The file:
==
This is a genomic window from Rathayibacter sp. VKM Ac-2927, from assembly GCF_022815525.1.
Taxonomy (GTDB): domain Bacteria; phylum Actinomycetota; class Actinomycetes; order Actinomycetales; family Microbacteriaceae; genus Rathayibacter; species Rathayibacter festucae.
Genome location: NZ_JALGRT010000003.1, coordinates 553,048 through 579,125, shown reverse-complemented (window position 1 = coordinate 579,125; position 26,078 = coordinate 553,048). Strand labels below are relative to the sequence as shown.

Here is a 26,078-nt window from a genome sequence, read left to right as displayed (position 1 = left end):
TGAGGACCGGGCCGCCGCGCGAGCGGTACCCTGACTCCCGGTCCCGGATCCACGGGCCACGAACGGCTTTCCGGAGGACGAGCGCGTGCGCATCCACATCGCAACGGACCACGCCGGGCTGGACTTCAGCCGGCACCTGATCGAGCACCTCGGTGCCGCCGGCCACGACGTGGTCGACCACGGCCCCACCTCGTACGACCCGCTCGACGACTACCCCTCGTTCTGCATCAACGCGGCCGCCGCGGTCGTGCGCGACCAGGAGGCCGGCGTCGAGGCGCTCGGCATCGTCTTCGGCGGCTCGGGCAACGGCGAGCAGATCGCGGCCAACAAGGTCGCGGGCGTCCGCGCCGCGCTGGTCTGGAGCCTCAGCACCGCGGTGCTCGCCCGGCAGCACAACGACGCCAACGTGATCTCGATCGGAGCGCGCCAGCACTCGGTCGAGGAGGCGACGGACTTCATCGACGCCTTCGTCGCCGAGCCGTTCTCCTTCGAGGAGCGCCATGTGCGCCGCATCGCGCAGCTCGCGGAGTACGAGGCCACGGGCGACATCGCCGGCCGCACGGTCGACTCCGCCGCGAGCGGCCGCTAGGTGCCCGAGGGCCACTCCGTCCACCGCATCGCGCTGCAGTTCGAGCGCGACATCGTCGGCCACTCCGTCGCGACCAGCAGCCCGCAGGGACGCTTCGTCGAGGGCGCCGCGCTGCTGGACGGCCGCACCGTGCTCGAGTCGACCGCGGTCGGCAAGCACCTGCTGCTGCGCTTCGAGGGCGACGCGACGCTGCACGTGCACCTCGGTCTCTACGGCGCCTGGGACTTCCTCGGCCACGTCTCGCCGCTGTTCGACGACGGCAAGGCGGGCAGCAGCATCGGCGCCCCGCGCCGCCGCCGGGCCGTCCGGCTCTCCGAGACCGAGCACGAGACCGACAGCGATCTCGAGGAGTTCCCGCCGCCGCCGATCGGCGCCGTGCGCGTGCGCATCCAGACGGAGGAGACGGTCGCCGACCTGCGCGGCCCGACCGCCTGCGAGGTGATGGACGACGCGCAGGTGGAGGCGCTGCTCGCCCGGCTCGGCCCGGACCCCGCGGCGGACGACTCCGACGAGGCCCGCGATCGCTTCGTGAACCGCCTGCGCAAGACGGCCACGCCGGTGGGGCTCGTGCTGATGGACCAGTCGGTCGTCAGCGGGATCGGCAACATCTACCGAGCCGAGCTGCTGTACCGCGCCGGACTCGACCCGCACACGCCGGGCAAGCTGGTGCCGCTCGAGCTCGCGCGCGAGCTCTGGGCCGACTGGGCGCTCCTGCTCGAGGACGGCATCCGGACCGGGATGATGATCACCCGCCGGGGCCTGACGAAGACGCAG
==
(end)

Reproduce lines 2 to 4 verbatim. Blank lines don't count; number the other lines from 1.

Taxonomy (GTDB): domain Bacteria; phylum Actinomycetota; class Actinomycetes; order Actinomycetales; family Microbacteriaceae; genus Rathayibacter; species Rathayibacter festucae.
Genome location: NZ_JALGRT010000003.1, coordinates 553,048 through 579,125, shown reverse-complemented (window position 1 = coordinate 579,125; position 26,078 = coordinate 553,048). Strand labels below are relative to the sequence as shown.

Here is a 26,078-nt window from a genome sequence, read left to right as displayed (position 1 = left end):